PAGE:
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Bitch Planet vol 1: Extraordinary Machine s/c


Bitch Planet vol 1: Extraordinary Machine s/c Bitch Planet vol 1: Extraordinary Machine s/c Bitch Planet vol 1: Extraordinary Machine s/c Bitch Planet vol 1: Extraordinary Machine s/c

Bitch Planet vol 1: Extraordinary Machine s/c back

Kelly Sue DeConnick & Valentine De Landro with Robert Wilson IV

Price: 
8.99

Page 45 Review by Stephen

"Shame them - maim them - try to contain them - stand back - she's gonna BLOW!"

Wittily conceived, perfectly targeted and mercilessly executed, this is a two-pronged attack on the sort of chauvinism we've kind of convinced ourselves died out with the Victorians. It hasn't. It's alive and unwell in the form of day-to-day condescension like man'splaining, force-fed through media manipulations on female beauty and rears its ugliest head on the internet in the form of outright misogyny towards comics and games journalists.

One of those two prongs - "Hey Kids, Patriarchy!" - is the funniest and most lacerating series of faux advertisements I've ever seen. Take the wonders of weight loss:

"We guarantee you will lose
"Your balance!
"Your energy!
"Your joie de vivre!
"Your will to live!"

"Advice For Ladies" in that lovely, frilly, feminine type-face includes an advertisement for Agreenex pills:

"What's Wrong With You?
"Be the you he likes. Good to be around, any time, any day. Agreenex helps. It doesn't change your circumstances, but it keeps you from caring. Because without thoughts, feelings or inconvenient opinions, you're more fun to be around. So use Agreenex. Isn't he worth it? (And if he kicks you out, where will you live? Do you really think someone would give you a job? Look at you.)
"Agreenex: because he's sick of your shit!"

From the writer of PRETTY DEADLY, this is a different beast altogether, and I warn you right now that it's not safe for work.

Female compliancy is paramount both in the eyes of the advertisers and in the body of the storyline itself.

Half of it is set on the so-called Bitch Planet, an off-world, all-female penitentiary run by the earth-bound Bureau of Compliancy and Corrections staffed by men. Some of the inmates are murderers, but others are in for "seduction and disappointment; emotional manipulation" and "disrespect", while one Marian Collins' crime was to be in the way of her husband having an affair. There's a beautiful sequence of misdirection so successfully set up by both DeConnick and De Landro - as Marian's husband desperately pleads with the BCC's Off-world Overseer Roberto Solanza for the return of his wife - that I had to flick back and read it once more to see if it was watertight. It was!

There are plenty of subplots to keep you guessing but the main thrust that currently propels BITCH PLANET is Father Josephson's search not just for the TV ratings he deems meaningless but for engagement. "Engagement is the measure that matters." To that end he enlists Roberto Solanza, proposing that a team be created on his Bitch Planet for Josephson's best broadcast, the contact sport called Duemila or Megaton which makes American Football look like a game of tiddlywinks. To make this happen the one inmate they have to secure is the athlete amongst them, Kamau Kogo. She's far from convinced:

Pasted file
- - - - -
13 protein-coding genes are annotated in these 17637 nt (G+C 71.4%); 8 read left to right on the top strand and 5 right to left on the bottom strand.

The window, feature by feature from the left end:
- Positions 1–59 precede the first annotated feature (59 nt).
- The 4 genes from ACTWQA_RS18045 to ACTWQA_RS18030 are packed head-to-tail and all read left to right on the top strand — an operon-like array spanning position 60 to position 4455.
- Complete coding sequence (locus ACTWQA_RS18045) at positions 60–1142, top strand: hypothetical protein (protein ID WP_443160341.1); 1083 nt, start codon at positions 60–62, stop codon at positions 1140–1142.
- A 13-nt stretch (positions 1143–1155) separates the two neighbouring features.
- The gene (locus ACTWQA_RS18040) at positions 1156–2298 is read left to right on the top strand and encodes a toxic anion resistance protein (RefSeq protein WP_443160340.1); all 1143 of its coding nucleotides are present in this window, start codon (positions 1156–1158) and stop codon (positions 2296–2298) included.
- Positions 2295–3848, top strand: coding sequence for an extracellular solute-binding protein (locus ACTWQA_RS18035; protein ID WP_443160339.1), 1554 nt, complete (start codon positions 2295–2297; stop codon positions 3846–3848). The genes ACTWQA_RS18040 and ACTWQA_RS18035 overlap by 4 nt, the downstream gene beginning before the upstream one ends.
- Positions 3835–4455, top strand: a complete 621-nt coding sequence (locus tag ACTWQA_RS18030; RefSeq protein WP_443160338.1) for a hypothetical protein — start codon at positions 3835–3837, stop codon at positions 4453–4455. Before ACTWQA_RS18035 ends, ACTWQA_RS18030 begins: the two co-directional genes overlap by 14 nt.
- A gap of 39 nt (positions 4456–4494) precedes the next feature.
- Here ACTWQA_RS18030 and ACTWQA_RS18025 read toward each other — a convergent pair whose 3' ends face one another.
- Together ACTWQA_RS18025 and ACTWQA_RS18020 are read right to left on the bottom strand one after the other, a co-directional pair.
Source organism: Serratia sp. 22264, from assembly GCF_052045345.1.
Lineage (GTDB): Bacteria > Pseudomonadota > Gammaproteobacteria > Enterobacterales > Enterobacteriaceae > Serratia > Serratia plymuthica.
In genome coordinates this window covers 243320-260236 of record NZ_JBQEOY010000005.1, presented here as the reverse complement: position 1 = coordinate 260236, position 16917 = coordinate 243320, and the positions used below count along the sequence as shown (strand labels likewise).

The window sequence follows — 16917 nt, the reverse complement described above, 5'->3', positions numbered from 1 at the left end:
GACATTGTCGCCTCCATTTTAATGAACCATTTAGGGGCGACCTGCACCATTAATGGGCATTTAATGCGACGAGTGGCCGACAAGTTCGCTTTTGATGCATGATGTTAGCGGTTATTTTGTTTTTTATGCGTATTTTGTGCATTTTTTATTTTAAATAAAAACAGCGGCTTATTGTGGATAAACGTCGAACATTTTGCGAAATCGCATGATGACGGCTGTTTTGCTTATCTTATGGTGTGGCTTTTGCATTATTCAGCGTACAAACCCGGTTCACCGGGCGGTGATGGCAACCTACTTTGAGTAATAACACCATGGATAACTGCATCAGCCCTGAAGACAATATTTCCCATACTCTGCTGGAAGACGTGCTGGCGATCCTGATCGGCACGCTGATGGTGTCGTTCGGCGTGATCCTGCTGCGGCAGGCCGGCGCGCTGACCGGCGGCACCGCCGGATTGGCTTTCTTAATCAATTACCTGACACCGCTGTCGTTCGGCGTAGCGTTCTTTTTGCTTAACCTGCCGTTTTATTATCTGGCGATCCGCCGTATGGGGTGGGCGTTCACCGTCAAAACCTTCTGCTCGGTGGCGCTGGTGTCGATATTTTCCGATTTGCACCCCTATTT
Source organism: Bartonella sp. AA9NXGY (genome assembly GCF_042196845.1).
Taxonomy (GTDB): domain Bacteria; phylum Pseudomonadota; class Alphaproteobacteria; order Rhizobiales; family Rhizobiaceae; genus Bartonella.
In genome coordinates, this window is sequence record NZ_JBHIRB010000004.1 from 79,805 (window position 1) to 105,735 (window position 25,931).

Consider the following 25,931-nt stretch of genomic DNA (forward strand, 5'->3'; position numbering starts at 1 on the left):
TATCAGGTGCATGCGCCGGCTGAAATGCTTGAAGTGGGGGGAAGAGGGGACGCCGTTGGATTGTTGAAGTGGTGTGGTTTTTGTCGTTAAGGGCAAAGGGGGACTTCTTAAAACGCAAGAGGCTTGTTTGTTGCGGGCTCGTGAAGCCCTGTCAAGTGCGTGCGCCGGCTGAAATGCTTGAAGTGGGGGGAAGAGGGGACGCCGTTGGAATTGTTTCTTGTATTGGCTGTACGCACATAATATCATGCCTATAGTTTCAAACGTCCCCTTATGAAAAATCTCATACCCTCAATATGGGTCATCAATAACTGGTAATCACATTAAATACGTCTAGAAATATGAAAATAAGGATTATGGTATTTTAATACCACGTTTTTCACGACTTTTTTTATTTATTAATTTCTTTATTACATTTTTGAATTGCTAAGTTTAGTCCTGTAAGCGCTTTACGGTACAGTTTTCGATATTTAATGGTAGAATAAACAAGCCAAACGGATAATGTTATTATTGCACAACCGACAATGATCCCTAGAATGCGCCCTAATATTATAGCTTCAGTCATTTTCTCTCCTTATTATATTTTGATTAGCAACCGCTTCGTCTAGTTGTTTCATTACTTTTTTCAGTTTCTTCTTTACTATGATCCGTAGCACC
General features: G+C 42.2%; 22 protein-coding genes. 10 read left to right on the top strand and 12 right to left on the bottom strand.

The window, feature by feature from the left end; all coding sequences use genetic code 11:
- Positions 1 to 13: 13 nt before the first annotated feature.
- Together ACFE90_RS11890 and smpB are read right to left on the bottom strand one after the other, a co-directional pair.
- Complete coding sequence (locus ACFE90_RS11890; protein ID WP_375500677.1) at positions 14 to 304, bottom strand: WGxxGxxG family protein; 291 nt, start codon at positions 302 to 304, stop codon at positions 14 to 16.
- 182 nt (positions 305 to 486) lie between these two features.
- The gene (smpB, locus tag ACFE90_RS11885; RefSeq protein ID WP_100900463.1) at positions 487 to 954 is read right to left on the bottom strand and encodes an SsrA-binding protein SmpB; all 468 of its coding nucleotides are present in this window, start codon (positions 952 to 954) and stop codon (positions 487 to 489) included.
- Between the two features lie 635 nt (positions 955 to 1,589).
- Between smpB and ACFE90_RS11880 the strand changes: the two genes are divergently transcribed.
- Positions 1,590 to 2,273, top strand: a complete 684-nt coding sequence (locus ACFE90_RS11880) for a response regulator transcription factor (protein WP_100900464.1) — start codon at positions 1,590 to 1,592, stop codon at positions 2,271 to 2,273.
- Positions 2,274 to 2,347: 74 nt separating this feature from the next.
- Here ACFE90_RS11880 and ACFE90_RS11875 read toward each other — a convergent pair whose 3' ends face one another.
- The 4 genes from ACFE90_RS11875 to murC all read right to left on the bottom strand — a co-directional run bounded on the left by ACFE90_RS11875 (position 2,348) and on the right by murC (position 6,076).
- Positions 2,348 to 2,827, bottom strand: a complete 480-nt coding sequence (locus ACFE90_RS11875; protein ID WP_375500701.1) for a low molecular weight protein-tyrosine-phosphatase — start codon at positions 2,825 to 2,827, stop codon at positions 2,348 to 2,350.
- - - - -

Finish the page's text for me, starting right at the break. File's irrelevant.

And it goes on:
"Megaton? You want a bunch of girls to get their asses beat to pay for the system that locks them up. The fuck outta here."

But the system has leverage - doesn't it always? - and some of Kogo's fellow prisoners have very persuasive agendas of their own. Not only that, but Kogo herself is very resourceful as you'll discover when she encounters a peeping tom through a hole in the shower walls. That balletic sequence is gloriously drawn and coloured by main artist De Landro who nails Kogo's gymnastic prowess and the muscles required to accomplish such feats. All of De Landro's body forms are highly individualistic as displayed in "The Obligatory Shower Scene" but, unlike most such shower scenes, it is empowering rather than objectifying. Also, much is made earlier of how cold and uncomfortable the women are when naked en masse - it's far from erotic, but awkward viewing instead.

My favourite chapter is the middle one focussing on Penelope Rolle, a woman of considerable girth drawn by Robert Wilson IV in a style that makes the most of her physique. The assaults on Penny's presentation throughout her past are relentless. Indeed amongst the crimes she is charged with are "Aesthetic offences and wanton obesity". Conformity and compliance are all, remember? They're actually assaults on her happiness.

Back on Bitch Planet the authorities' greatest threat in order to ensure her compliance is to dig deep into Penelope's psyche to reveal Penny's own ideal self: to confront her with how she wishes she looked and so shame her with the reality.

"Visualization is the key to achieving our objectives. We are trying to help you."

They're not, but they do!

Finally, Father Josephson himself is a right piece of work. He's the sort of casual power-player who answers the phone with "Yyyello?" and redirects conversations with "Anyhoo" - both of which actually do deserve immediate incarceration.

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